The impact of early interpersonal experiences on adult romantic relationship functioning: Recent findings from the Minnesota Longitudinal Study of Risk and Adaptation: Recent findings from the minnesota longitudinal study of risk and adaptation

Jeffry A. Simpson, W. Andrew Collins, Jessica E. Salvatore

Research output: Contribution to journalArticlepeer-review

40 Scopus citations

Abstract

Adopting an organizational view on social development, we have investigated how interpersonal experiences early in life predict how well individuals will resolve relationship conflicts, recover from conflicts, and have stable, satisfying relationships with their romantic partners in early adulthood. We have also identified specific interpersonal experiences during middle childhood and adolescence that mediate the connection between how individuals regulated their emotions with their parents very early in life and how they do so as young adults in their romantic relationships. We discuss the many advantages of adopting an organizational view on social development.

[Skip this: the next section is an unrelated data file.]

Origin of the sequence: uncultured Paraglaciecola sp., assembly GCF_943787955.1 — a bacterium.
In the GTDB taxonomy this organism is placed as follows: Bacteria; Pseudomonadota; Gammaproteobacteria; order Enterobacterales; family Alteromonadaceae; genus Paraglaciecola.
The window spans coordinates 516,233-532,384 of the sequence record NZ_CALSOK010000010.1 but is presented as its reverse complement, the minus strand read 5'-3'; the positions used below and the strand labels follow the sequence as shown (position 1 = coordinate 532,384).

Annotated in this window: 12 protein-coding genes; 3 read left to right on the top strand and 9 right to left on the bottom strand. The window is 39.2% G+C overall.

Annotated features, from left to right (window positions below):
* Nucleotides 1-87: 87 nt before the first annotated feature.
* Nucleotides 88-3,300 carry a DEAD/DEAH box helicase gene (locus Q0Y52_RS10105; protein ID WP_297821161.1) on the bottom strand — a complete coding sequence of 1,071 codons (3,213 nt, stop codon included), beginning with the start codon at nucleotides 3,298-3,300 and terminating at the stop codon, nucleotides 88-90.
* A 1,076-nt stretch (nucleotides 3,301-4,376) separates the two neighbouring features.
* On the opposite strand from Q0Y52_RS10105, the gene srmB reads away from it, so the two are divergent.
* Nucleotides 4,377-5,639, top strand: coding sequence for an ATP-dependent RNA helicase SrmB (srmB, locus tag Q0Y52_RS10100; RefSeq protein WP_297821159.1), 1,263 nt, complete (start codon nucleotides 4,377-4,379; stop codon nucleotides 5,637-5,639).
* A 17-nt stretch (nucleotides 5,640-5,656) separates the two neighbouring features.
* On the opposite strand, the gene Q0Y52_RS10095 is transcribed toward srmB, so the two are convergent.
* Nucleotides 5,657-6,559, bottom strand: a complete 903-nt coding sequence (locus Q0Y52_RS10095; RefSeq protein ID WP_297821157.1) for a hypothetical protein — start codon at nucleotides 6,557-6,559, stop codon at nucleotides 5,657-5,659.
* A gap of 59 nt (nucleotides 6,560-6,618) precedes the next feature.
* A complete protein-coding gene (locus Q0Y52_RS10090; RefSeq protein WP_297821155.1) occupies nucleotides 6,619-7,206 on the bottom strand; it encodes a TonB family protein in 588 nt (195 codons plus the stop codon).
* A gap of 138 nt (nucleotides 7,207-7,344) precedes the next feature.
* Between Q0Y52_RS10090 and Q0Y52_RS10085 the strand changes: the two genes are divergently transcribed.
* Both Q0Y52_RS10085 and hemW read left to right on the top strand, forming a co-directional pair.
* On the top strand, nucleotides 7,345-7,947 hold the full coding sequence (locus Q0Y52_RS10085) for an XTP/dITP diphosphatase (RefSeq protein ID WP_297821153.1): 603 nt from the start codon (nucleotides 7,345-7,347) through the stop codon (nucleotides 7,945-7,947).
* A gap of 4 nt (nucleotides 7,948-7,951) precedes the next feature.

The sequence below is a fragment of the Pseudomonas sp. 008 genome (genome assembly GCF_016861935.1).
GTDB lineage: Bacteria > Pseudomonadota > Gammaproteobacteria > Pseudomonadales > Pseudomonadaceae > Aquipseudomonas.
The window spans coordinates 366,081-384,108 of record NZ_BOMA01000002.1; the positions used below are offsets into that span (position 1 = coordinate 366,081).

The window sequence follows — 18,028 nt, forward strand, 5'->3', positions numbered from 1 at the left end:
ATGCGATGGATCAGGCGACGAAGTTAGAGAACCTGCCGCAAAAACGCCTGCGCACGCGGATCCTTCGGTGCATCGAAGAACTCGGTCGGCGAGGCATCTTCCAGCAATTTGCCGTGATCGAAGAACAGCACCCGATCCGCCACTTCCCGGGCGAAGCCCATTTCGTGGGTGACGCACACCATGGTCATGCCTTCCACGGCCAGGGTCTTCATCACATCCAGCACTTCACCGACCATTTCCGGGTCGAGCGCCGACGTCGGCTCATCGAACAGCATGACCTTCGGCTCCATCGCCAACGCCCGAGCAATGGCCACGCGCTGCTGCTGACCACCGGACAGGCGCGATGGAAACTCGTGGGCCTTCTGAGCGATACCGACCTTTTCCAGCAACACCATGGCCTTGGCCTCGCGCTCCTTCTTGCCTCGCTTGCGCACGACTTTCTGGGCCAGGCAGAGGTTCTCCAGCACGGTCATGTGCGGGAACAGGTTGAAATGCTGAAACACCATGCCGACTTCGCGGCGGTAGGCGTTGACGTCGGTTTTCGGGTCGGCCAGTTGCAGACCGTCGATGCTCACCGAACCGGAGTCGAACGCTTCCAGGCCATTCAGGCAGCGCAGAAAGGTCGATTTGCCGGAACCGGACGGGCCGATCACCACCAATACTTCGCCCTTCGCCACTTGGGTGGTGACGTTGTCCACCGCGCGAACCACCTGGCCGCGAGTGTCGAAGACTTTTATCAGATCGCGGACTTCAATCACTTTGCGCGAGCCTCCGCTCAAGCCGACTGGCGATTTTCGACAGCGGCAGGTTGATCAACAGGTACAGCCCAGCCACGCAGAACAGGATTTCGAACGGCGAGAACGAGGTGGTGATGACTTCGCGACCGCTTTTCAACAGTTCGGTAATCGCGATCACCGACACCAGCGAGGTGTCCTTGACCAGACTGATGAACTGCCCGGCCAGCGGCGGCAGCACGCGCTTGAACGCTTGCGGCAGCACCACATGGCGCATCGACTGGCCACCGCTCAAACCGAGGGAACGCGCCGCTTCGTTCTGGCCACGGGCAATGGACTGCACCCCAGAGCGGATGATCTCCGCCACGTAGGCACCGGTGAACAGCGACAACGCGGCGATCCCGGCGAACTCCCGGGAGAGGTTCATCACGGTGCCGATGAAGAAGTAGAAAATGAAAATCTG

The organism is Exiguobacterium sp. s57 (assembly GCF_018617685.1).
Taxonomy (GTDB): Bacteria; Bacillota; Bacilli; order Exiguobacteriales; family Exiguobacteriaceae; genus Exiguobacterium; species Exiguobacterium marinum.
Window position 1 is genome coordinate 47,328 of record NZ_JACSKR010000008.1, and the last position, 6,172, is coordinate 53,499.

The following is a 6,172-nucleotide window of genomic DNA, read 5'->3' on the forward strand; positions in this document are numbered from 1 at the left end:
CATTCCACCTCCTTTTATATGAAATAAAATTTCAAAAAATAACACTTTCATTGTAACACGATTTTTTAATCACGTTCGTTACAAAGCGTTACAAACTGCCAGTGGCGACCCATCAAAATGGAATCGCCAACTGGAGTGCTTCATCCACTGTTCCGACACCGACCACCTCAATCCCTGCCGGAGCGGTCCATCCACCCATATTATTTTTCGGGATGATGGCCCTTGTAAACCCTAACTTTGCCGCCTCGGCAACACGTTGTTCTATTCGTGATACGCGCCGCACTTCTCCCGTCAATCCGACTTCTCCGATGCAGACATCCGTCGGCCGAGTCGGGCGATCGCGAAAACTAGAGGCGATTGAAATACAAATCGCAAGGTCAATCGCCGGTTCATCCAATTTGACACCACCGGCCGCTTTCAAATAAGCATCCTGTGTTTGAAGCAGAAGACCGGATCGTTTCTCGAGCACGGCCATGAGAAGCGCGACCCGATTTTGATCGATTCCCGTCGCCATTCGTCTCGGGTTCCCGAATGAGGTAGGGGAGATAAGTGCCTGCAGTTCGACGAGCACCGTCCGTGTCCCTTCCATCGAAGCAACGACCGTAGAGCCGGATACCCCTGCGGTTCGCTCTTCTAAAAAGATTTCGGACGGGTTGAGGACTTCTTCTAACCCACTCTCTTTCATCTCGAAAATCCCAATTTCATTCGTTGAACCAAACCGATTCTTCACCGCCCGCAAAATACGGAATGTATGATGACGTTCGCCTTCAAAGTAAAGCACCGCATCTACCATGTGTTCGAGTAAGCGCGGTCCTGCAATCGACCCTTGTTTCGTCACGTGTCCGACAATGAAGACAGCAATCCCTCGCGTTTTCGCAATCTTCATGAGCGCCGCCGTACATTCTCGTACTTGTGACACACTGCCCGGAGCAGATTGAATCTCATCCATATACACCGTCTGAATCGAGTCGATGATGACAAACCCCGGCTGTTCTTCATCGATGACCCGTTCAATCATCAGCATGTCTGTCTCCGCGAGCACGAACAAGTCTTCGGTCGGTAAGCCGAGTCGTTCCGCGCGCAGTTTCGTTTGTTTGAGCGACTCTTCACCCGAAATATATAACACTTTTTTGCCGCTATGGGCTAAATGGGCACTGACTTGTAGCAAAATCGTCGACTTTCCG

Original languageEnglish (US)
Pages (from-to)355-359
Number of pages5
JournalCurrent Directions in Psychological Science
Volume20
Issue number6
DOIs
StatePublished - Dec 2011

Bibliographical note

Funding Information:
This research was supported by grants from the National Institute of Mental Health (NIMH) to Byron Egeland, L. Alan Sroufe, and W. Andrew Collins ( R01-MH40864 ) and to Jeffry A. Simpson (R01- MH49599); a National Institute for Child Health and Human Development grant to W. Andrew Collins, Byron Egeland, and L. Alan Sroufe (R01-HD054850); and an NIMH pre-doctoral training grant to Jessica E. Salvatore (T32-MH015755-32).

Keywords

  • conflict recovery
  • conflict resolution
  • early experience
  • romantic relationships
  • weak-link status

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